If you look into the history of art and artists, you may find the stereotype of various artists who did all sorts of things and behaved in such ways that may interest you or repel you from art itself, from those that spent their time in ghettos to those that drank and used drugs, those that cut their ears and noses, those that are known to the public by the mere glance at the piece of art they left to the world to admire, those that were troubled inside and outside and became the talk of their time; all we need is to sift through the art history to see what lied beneath.

On a bright side though, art is a very interesting subject, people may live their whole life without noticing that portrait on the wall, never visit a museum or an art gallery and never think of acquiring an art piece, on the other hand you will find the art fanatics that will be present in all the openings of galleries around the world and will be feeling mere pleasure to witness that new art piece created by a new or an established artist.  It may not matter to some of these art patronage if the artist is new, or that he or she can grow and his or her paintings will be the subject of discussion in the various art talks that take place around the world, and that is all that matters to them. Furthermore, some will buy art as an investment similar to buying stocks or bonds, and will keep it as part of their inheritance to be admired by all.

I am currently working on an art project in Bahrain as we speak, and have gathered a group of sincere women who are interested in supporting my movement and who are working with the speed of light to gather the largest number of artists to be in one coffee table book that will soon be published.  The project is drawing interest from various art patronage, artists and members of the public as it hasn’t been done before, and it will hopefully be my first book in a series of books about my country (Bahrain).

The first person we contacted is Abbas Almosawi, at that point he was simply known to me because I knew his sister, however, the two meetings that I had with him, I found out that he is not just an artist, he is a visionary, and his work that started since the late 70’s early 80’s is a living proof of what he believed in.  He didn’t only paint, he orchestrated the millennium celebration with 2000 paintings by various artists about peace, he painted villages, he worked with the arab league to celebrate peace, worked with women societies to help villages to grow, did art projects in India, China, Cairo, and many more, while raising his kids and having a successful family. If you want to learn more about Abbas and his work you could visit his site on: http://www.coloursofbahrain.com/abbas-al-mosawi.asp and here: http://abbasalmosawi.info/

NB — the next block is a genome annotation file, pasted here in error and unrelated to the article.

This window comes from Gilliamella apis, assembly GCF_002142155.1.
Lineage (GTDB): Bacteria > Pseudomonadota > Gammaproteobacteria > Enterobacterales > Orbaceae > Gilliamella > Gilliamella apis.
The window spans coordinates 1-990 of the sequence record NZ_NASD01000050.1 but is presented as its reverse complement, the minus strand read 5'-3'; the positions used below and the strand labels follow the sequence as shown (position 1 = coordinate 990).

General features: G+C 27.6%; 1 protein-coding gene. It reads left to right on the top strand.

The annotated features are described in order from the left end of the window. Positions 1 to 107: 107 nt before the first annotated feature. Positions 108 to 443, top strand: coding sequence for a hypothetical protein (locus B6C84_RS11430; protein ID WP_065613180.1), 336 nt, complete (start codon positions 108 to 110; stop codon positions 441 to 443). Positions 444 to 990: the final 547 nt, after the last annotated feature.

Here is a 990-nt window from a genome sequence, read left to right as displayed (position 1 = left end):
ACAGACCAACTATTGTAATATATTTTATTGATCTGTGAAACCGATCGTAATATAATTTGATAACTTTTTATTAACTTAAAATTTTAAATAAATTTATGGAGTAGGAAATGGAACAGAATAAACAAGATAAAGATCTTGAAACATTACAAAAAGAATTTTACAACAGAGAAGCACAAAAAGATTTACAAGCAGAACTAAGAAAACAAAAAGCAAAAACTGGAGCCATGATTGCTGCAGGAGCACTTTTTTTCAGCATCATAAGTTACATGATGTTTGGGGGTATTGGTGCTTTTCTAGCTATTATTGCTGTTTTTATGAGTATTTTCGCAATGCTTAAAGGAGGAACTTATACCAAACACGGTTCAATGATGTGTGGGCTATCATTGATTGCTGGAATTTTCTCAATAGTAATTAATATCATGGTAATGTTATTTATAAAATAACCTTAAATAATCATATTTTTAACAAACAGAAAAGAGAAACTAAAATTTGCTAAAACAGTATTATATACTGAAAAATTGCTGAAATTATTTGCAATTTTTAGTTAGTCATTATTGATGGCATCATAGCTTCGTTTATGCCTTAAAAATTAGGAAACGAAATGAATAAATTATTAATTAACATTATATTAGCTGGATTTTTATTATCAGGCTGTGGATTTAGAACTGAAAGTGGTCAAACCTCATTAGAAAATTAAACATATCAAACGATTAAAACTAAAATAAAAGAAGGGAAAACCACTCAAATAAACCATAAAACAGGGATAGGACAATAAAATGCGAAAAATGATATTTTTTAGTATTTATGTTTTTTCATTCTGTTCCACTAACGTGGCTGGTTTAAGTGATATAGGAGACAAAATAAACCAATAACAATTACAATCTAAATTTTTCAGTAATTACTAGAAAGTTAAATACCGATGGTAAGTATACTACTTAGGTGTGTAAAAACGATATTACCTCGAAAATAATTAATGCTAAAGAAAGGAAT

What I personally liked about Abbas is his modesty, and his perseverance to help any new comer to the market of art (so to speak); he gives without expecting rewards, he wants to find talent in people and if he did then those will be presented to the public. He offered us the use of his gallery in his house for our project and that is a living proof of what I personally had witnessed.

His home in Bahrain is a living art piece by itself, every window, door, gateway, garden stone, plant, and corner has something to say about Abbas, and anyone can wonder in his gallery which he purposely had built to be in the same plot of land adjacent to his home.  His lovely wife greets the art fanatics like me with love and affection, and I guess her lovely tea is something to reminisce upon while admiring the art projects he is working on every minute of every day.

Abbas is categorised as an abstract painter, who uses his environment to draw ideas from,  I loved what the co-author of his book Denice O-dwyer had written about him: “Abbas Al-Mosawi’s indefatigable energy and his truly prolific output over the past 25 years have marked him out as one of the key players in the development of Bahraini painting. His artistic disposition is more to do with a variation on a theme rather than with rapture and startling innovation, something that some of the best painters and composers centuries apart have been doing and will continue to do for a long time to come. Al-Mosawi is neither a rejectionist nor a revolutionary, not by temperament, not by training. He is more a sensualist than a conceptualist. He directs his art more by intuition than by calculation. He prefers to paint rather than to have to explain, to suggest rather than to have to argue. For him, the artist, the product, the environment that produced, provoked or inspired it are indissolubly linked”

What I loved about his style that its not stagnant, he uses vibrant colours, the themes are ever changing and the introductions of new methodologies are always evident in his work.

In another blog post i will show you his jump, which by the way is his trade mark.

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